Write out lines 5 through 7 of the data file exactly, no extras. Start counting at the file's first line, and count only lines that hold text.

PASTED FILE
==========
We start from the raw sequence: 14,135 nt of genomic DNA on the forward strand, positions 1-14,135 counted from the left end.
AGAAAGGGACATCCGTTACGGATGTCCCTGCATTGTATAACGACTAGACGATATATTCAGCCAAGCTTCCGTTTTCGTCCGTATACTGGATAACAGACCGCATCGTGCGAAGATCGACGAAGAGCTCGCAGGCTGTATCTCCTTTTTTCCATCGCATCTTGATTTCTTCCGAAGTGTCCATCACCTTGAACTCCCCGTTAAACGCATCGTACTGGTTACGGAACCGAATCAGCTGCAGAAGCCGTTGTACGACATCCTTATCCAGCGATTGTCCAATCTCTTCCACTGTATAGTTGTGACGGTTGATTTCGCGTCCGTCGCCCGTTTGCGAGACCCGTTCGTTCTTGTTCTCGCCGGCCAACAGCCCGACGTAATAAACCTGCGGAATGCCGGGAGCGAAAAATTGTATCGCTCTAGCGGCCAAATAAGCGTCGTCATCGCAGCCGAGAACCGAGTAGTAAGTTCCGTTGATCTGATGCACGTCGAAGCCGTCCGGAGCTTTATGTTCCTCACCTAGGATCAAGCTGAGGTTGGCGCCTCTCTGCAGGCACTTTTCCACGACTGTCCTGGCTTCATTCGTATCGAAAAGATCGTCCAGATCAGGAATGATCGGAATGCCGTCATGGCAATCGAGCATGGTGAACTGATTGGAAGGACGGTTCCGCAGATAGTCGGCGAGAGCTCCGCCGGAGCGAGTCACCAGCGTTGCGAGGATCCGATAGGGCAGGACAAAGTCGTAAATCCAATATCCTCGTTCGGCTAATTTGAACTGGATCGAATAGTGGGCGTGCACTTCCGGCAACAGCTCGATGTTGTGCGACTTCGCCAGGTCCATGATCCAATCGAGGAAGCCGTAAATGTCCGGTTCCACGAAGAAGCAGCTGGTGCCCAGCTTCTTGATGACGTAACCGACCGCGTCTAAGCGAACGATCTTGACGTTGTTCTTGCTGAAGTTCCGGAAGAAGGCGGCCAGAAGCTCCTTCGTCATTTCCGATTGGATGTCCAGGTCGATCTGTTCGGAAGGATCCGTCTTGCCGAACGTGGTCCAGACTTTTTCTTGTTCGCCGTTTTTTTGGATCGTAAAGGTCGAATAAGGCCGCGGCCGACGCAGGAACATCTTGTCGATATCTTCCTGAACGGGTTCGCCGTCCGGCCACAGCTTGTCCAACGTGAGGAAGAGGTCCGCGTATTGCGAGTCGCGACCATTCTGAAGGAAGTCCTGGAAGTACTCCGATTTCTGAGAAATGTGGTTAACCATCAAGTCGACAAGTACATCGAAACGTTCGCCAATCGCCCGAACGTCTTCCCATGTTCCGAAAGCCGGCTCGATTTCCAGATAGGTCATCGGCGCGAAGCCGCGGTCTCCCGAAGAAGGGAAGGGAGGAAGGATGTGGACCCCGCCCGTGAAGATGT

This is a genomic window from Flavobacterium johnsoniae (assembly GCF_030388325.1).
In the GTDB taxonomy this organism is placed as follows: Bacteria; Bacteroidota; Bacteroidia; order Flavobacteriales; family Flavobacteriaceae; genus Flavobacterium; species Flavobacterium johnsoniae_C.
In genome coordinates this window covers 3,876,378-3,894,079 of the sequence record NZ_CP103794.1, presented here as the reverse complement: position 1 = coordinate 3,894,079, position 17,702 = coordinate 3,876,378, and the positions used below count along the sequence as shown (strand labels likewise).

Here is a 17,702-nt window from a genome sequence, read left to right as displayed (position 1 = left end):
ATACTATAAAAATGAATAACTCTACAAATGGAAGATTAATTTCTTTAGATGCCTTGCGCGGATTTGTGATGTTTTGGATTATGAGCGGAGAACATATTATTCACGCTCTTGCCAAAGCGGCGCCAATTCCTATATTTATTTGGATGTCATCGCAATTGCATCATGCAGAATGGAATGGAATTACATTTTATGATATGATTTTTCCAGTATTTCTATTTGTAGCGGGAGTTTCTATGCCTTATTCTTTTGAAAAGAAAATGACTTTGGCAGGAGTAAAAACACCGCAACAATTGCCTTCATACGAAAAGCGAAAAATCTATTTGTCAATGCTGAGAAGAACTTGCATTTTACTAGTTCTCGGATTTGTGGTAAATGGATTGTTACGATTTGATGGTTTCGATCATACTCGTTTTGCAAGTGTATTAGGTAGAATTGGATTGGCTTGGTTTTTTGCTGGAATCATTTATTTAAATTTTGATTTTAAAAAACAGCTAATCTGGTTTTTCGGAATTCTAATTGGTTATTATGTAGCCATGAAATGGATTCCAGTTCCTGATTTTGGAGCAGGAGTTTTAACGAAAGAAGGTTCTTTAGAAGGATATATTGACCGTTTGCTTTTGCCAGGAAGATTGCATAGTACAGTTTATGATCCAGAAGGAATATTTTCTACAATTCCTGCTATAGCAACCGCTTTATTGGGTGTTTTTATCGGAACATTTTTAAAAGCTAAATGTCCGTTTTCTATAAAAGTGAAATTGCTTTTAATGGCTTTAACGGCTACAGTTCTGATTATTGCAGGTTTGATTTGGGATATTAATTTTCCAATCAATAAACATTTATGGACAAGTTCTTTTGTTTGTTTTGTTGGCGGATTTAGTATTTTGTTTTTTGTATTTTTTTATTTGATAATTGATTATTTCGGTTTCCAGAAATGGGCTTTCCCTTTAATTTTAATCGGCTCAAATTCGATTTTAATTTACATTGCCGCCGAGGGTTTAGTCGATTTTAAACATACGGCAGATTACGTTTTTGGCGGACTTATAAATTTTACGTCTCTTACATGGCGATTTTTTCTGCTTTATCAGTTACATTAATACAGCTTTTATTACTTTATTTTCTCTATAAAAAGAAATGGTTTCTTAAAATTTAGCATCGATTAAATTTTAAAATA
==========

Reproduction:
In genome coordinates this window covers 3,876,378-3,894,079 of the sequence record NZ_CP103794.1, presented here as the reverse complement: position 1 = coordinate 3,894,079, position 17,702 = coordinate 3,876,378, and the positions used below count along the sequence as shown (strand labels likewise).

Here is a 17,702-nt window from a genome sequence, read left to right as displayed (position 1 = left end):
ATACTATAAAAATGAATAACTCTACAAATGGAAGATTAATTTCTTTAGATGCCTTGCGCGGATTTGTGATGTTTTGGATTATGAGCGGAGAACATATTATTCACGCTCTTGCCAAAGCGGCGCCAATTCCTATATTTATTTGGATGTCATCGCAATTGCATCATGCAGAATGGAATGGAATTACATTTTATGATATGATTTTTCCAGTATTTCTATTTGTAGCGGGAGTTTCTATGCCTTATTCTTTTGAAAAGAAAATGACTTTGGCAGGAGTAAAAACACCGCAACAATTGCCTTCATACGAAAAGCGAAAAATCTATTTGTCAATGCTGAGAAGAACTTGCATTTTACTAGTTCTCGGATTTGTGGTAAATGGATTGTTACGATTTGATGGTTTCGATCATACTCGTTTTGCAAGTGTATTAGGTAGAATTGGATTGGCTTGGTTTTTTGCTGGAATCATTTATTTAAATTTTGATTTTAAAAAACAGCTAATCTGGTTTTTCGGAATTCTAATTGGTTATTATGTAGCCATGAAATGGATTCCAGTTCCTGATTTTGGAGCAGGAGTTTTAACGAAAGAAGGTTCTTTAGAAGGATATATTGACCGTTTGCTTTTGCCAGGAAGATTGCATAGTACAGTTTATGATCCAGAAGGAATATTTTCTACAATTCCTGCTATAGCAACCGCTTTATTGGGTGTTTTTATCGGAACATTTTTAAAAGCTAAATGTCCGTTTTCTATAAAAGTGAAATTGCTTTTAATGGCTTTAACGGCTACAGTTCTGATTATTGCAGGTTTGATTTGGGATATTAATTTTCCAATCAATAAACATTTATGGACAAGTTCTTTTGTTTGTTTTGTTGGCGGATTTAGTATTTTGTTTTTTGTATTTTTTTATTTGATAATTGATTATTTCGGTTTCCAGAAATGGGCTTTCCCTTTAATTTTAATCGGCTCAAATTCGATTTTAATTTACATTGCCGCCGAGGGTTTAGTCGATTTTAAACATACGGCAGATTACGTTTTTGGCGGACTTATAAATTTTACGTCTCTTACATGGCGATTTTTTCTGCTTTATCAGTTACATTAATACAGCTTTTATTACTTTATTTTCTCTATAAAAAGAAATGGTTTCTTAAAATTTAGCATCGATTAAATTTTAAAATA